Did they film her without consent or did she harass their three-month-old?
The Harvard Crimson must be tired of covering news about its own activist staffer.
Design editor Danu Mudannayake has led protests against Harvard Faculty Dean Ronald Sullivan because the law professor is representing disgraced Hollywood producer Harvey Weinstein at his criminal trial on sexual assault charges.
The problem is that the British student of Sri Lankan origin created and distributed fliers (below) around Winthrop House, which Sullivan oversees, that depicted him as a caricature that some found racist. It was also during Black History Month.
Now Mudannayake, a resident of Eliot House, finds herself in another kerfuffle with black people in Winthrop House.
It stems from a bizarre incident where Mudannayake, who was eating dinner with a friend, accused Carl Miller of taking photos and video of her without her permission. The Millers insist they were taking photos of their child.
The Millers’ lawyer sent the Title IX letter to Dean of the College Rakesh Khurana and copied Harvard President Lawrence Bacow, Provost Alan Garber and Dean of the Faculty of Arts and Sciences Claudine Gay.
The parties already filed dueling reports with Harvard police against each other, as the Crimson previously reported. Unsurprisingly, the student newspaper didn’t identify the race or ethnicity of either because neither is white.
The flyer created by Mudannayake. Prof. Roland Fryer has also been accused.
Carl Miller told the paper he filed a report with police because of Mudannayake’s “obvious provocation, harassment and due to her threat against my three month old child.”
Valencia Miller said Mudannayake “accosted” Carl and called the incident “the latest episode in an escalating pattern of harassment against my home and my husband that pierced my heart because it involved my child.”
Muddanyake claimed in a Medium post Tuesday that in February, Carl Miller had followed her while she distributed the allegedly racist flyers around Winthrop, “despite the fact that I was well within my rights of free speech to distribute my fliers.”
She seems to be paranoid about perceived allies of Sullivan, the Winthrop faculty dean:
Valencia Miller added that she has worked since January to foster a positive environment for Winthrop students amid campus discussions of Sullivan’s decision to represent Weinstein.
“For the last few months, a small group of students have continued to escalate a controversy around our Faculty Dean’s representation of Harvey Weinstein,” Miller wrote. “I have worked to encourage students to discuss different points of view with civility, grace and understanding.”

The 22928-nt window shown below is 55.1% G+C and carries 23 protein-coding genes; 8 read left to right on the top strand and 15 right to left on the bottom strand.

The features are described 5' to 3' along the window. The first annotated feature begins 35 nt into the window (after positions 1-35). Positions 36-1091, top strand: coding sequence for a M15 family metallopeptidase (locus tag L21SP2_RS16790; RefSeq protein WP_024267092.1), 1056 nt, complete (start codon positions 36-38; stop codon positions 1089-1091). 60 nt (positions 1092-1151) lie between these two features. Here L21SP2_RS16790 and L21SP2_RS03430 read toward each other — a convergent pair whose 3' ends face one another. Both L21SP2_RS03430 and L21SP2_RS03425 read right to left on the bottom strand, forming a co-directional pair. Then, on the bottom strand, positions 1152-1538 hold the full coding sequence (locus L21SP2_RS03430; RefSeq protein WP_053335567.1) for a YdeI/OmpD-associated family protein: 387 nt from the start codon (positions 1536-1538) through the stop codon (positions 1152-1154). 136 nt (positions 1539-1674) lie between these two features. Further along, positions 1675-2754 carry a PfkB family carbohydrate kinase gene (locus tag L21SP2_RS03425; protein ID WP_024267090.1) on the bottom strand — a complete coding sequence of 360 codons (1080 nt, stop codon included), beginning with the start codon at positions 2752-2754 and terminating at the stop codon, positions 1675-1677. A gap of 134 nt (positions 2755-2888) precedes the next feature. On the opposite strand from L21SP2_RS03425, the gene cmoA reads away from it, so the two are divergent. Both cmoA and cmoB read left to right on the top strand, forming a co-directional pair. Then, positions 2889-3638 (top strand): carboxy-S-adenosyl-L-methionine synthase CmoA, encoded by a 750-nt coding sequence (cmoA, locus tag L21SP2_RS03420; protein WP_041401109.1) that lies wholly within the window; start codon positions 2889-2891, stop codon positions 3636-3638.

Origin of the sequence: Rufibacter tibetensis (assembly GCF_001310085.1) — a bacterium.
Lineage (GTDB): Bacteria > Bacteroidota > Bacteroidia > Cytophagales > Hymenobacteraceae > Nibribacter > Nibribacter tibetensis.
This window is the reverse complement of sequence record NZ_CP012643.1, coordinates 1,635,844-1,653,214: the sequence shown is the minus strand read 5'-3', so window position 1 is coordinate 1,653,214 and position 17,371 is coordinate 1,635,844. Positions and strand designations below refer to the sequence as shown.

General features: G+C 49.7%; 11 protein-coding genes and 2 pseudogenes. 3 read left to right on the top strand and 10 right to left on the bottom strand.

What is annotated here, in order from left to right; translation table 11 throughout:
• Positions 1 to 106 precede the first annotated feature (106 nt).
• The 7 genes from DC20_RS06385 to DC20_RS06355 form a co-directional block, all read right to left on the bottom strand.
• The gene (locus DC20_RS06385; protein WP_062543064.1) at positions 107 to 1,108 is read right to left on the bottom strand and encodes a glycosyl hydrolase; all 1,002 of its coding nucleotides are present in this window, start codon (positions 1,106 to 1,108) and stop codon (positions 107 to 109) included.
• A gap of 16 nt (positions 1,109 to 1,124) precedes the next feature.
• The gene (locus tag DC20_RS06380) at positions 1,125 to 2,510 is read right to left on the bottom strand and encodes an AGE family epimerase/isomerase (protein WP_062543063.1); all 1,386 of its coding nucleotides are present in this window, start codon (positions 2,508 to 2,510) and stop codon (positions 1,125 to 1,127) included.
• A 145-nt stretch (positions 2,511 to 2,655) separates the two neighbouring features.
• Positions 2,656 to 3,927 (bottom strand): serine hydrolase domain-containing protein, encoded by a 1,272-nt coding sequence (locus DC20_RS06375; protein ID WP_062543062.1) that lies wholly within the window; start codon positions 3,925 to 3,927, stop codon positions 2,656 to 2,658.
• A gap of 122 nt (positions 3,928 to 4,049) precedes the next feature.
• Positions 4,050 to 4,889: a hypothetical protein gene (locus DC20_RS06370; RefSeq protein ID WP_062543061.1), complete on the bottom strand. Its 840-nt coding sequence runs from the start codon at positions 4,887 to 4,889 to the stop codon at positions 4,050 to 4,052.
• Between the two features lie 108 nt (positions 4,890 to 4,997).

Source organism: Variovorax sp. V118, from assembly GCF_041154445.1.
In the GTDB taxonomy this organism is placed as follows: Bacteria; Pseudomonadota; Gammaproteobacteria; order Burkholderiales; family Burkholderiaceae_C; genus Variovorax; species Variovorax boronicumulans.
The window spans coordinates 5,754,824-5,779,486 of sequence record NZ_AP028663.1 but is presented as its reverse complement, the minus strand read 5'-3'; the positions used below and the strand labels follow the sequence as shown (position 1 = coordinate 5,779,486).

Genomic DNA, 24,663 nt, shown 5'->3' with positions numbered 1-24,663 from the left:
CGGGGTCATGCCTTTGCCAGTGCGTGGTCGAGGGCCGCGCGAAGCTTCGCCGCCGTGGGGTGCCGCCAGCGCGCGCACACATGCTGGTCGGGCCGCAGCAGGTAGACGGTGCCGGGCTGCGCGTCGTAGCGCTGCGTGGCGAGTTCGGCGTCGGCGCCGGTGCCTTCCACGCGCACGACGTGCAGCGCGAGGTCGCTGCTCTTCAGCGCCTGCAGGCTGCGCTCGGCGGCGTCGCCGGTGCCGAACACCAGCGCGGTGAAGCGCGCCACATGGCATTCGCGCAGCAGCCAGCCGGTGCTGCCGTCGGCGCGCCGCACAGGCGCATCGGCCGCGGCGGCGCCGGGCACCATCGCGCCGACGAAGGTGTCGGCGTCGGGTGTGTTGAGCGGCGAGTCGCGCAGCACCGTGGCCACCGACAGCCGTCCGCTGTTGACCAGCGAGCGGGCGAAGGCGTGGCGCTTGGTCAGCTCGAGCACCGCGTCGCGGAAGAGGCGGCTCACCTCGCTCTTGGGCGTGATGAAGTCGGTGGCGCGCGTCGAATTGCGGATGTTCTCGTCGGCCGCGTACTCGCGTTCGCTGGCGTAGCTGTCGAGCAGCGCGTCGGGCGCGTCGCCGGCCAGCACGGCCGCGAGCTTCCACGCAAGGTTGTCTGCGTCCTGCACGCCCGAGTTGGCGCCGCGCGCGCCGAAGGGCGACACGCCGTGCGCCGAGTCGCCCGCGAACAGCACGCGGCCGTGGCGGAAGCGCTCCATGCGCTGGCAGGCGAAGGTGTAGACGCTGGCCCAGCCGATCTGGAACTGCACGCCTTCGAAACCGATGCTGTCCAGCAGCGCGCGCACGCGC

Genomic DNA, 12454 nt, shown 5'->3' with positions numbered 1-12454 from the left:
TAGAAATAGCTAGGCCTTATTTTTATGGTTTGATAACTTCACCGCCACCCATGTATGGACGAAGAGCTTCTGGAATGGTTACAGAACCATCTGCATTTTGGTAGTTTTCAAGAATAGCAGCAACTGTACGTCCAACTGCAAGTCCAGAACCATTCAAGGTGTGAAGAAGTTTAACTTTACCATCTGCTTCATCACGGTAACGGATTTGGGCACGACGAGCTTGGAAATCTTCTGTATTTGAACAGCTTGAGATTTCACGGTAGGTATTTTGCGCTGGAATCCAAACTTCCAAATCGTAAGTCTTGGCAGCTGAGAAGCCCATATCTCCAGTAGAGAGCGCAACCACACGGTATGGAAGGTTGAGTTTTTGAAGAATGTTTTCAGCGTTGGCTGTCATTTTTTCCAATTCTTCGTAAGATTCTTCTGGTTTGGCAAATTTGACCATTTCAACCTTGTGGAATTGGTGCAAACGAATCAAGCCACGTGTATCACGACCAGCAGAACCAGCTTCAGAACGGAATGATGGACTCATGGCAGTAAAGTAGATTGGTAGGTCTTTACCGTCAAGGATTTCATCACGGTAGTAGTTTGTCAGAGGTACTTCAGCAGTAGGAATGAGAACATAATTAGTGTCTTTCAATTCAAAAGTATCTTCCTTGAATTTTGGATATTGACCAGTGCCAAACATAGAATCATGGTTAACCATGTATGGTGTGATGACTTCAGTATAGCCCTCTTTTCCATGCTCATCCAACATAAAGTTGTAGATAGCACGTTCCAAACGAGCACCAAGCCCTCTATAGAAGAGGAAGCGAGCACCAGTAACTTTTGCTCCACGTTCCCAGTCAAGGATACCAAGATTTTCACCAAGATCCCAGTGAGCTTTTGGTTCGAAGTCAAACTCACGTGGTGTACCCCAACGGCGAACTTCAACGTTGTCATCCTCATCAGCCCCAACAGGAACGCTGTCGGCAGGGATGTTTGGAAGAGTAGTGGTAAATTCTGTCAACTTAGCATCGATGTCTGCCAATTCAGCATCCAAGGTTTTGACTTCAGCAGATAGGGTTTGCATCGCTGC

We support Danu Mudannayake’s right to free speech and commend her moral courage in speaking out against rape culture on campus in the face… https://t.co/7P1C14fEWl
— OurHarvard (@OurHarvard) April 9, 2019
White woman lectures black couple for acting ‘totally unprofessionally’
Another Winthrop tutor and Harvard Law School student, Amber James, distributed a statement to other house tutor staff that said the “escalation of harassment is unacceptable, inappropriate and intolerable” and the tutors “call on the administration to respond to these repeated attacks on our House.”
Eliot House leaders are taking Muddanyake’s side. Gail O’Keefe, its faculty dean, sent an email to Eliot “affiliates” on Tuesday accusing the black couple of acting “totally unprofessionally and dishonestly” by filing a police report against Muddanyake.
“Here at Eliot we would never condone nor allow tutors to make a public attack on an undergraduate, let alone in such a blatant and clumsy political way,” wrote O’Keefe, who along with her husband and fellow Eliot faculty dean is white (left).
Mudannayake’s allies at Our Harvard Can Do Better, the Association of Black Harvard Women, and the Harvard Student Labor Action Movement also criticized the Millers for a “blatant attempt to intimidate student activists broadly and especially Mudannayake herself.”
The statement, distributed across “several House-wide email lists,” commended Mudannayake for her “moral courage in speaking out against rape culture on campus in the face of intimidation, harassment, and threats.”
IMAGE: Danu Mudannayake/Medium